My research focuses on the history and economic development of postcolonial Africa. I am interested in how economic conditions and social structures in various parts of Africa have changed over the past 60 years, in the face of a limited structural transformation, yet a rapid pace of population growth, urbanisation, educational attainment growth and new climate stresses. I previously held the David Richards JRF in economic history at Wadham College, and postdoctoral posts at LSE and the Institute for Historical Studies.
My past research has studied public sector employment policies in postcolonial Kenya, Tanzania and Uganda. Using statistics on public expenditure, employment and earnings, I examined how public employment objectives changed over time as fiscal fortunes in eastern Africa shifted, and evaluated the role of the state in creating a nascent middle class after independence. Papers based on this research were published in the Economic History Review, Journal of International Development and African Affairs.
Other projects have examined economic and social inequalities and elite persistence over time. I have published papers on ethnic inequalities in education and employment provision in the Journal of Modern African Studies and the International Journal of Educational Development. My ongoing research on wealth and elites includes a paper about Sierra Leone, which uses name analysis to examine how descendants of colonial-era elites (settlers and chiefs) fared into the postcolonial era, revealing how social reproduction in the Sierra Leonean context is strongly differentiated across different communities. In work on wealth inequality in Kenya and South Africa, I am using sources on estates under probate and administration to study the changing characteristics of wealth-holders over time.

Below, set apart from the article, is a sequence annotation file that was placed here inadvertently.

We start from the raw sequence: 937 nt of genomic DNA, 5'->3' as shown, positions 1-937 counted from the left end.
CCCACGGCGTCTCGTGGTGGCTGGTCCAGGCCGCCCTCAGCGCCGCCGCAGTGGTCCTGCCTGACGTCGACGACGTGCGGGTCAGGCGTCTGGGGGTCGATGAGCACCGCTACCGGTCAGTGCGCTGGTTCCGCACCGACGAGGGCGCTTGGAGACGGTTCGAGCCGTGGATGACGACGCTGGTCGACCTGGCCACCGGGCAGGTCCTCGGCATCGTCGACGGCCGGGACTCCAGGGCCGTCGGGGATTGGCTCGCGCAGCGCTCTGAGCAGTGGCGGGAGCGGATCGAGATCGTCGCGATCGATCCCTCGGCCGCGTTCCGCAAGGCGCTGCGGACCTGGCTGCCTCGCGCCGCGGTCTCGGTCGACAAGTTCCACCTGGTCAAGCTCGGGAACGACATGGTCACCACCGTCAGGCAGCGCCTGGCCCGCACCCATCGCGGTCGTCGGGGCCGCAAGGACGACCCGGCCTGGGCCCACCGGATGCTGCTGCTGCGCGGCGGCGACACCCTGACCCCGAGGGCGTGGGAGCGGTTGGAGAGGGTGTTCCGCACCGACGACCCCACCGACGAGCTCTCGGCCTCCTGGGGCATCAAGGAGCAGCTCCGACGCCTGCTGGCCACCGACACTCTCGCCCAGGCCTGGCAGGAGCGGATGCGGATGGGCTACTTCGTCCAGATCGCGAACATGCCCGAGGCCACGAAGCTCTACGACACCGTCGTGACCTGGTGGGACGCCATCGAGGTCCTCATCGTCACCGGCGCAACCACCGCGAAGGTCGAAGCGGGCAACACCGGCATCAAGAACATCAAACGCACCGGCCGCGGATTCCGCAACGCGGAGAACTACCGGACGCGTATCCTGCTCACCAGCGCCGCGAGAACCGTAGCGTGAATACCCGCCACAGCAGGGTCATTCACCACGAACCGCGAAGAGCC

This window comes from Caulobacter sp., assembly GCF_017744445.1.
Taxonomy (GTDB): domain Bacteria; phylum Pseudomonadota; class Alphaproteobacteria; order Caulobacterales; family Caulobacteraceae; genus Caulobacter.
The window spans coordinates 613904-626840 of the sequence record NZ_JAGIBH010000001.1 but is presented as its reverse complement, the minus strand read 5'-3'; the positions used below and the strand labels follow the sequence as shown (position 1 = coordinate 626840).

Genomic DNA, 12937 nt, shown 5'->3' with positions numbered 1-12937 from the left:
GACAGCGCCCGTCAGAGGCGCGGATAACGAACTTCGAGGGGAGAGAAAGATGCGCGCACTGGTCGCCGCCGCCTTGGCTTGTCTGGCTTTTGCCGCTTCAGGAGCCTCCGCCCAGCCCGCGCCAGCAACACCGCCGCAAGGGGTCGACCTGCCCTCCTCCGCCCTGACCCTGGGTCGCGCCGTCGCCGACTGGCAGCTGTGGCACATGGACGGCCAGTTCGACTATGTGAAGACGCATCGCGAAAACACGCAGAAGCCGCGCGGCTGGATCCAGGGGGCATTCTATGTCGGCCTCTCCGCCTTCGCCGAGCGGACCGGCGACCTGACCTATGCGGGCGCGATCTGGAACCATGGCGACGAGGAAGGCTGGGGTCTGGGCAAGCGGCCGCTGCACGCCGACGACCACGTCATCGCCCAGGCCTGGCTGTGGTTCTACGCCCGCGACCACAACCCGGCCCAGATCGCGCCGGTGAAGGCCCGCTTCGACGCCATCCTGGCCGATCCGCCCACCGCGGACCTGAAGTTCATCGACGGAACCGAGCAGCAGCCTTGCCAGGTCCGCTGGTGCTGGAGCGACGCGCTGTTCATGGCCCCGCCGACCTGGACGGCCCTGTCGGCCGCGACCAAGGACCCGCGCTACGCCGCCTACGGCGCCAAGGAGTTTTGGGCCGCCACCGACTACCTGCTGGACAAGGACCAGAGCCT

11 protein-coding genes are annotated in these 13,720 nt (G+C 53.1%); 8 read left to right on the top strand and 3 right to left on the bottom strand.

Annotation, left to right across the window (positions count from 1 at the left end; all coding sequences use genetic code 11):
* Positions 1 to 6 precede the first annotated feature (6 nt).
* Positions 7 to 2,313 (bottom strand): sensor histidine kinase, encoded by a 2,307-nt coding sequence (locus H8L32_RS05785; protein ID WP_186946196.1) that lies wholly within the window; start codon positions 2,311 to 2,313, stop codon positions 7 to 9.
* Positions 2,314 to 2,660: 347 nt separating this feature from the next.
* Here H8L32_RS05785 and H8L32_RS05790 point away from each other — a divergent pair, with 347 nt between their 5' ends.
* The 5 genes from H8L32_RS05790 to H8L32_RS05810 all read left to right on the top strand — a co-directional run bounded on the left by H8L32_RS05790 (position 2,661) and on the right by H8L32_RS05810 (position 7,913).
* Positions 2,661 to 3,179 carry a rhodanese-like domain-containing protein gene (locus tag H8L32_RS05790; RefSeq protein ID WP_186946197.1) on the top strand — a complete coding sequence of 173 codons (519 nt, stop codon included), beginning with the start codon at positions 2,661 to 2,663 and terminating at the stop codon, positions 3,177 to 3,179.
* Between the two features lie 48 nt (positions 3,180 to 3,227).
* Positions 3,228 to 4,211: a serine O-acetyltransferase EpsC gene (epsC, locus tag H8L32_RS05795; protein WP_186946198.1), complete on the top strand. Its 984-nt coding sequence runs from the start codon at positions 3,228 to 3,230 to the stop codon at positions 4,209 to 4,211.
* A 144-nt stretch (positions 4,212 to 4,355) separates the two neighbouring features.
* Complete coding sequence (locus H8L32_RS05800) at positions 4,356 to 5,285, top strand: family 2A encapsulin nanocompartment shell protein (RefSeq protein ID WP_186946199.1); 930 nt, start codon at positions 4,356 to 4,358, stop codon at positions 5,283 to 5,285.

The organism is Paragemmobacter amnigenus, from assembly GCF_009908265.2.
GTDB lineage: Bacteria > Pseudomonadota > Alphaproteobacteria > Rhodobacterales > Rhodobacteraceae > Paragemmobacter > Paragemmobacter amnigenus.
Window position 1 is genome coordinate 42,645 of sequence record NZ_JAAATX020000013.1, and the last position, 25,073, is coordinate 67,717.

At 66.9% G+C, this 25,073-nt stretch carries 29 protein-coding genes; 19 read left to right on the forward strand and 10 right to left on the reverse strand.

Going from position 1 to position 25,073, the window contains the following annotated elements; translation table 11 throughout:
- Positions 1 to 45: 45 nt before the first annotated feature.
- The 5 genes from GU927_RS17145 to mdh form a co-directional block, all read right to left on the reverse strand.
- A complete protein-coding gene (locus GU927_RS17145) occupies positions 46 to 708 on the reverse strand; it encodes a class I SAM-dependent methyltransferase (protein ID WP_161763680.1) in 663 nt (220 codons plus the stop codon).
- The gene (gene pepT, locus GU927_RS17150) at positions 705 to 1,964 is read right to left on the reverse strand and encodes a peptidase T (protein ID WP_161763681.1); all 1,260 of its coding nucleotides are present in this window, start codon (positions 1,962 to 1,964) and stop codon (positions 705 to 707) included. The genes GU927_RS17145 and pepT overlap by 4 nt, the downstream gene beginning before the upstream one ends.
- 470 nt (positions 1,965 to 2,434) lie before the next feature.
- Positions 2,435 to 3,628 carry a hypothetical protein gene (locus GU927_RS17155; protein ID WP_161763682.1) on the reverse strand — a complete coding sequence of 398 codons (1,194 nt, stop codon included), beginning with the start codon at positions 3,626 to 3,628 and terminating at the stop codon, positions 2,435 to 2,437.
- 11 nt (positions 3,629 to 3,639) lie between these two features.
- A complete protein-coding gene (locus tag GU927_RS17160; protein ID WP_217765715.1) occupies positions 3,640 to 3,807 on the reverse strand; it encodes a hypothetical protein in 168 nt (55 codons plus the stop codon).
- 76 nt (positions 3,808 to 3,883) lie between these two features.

I am also developing a new research project on Africa’s economic depression of the 1980s and 1990s. It will explore the causes and consequences of this major economic reversal and debt crisis, and link it to theories about the continent’s long-run growth path.
I am a visiting fellow at the International Inequalities Institute at LSE, where I can contribute to the centre’s work stream on wealth inequality, and an editor of the blog, Frontiers in African Economic History.
I currently teach:
Quantification in History
MSc/MPhil in Economic and Social History: Topics in African Economic History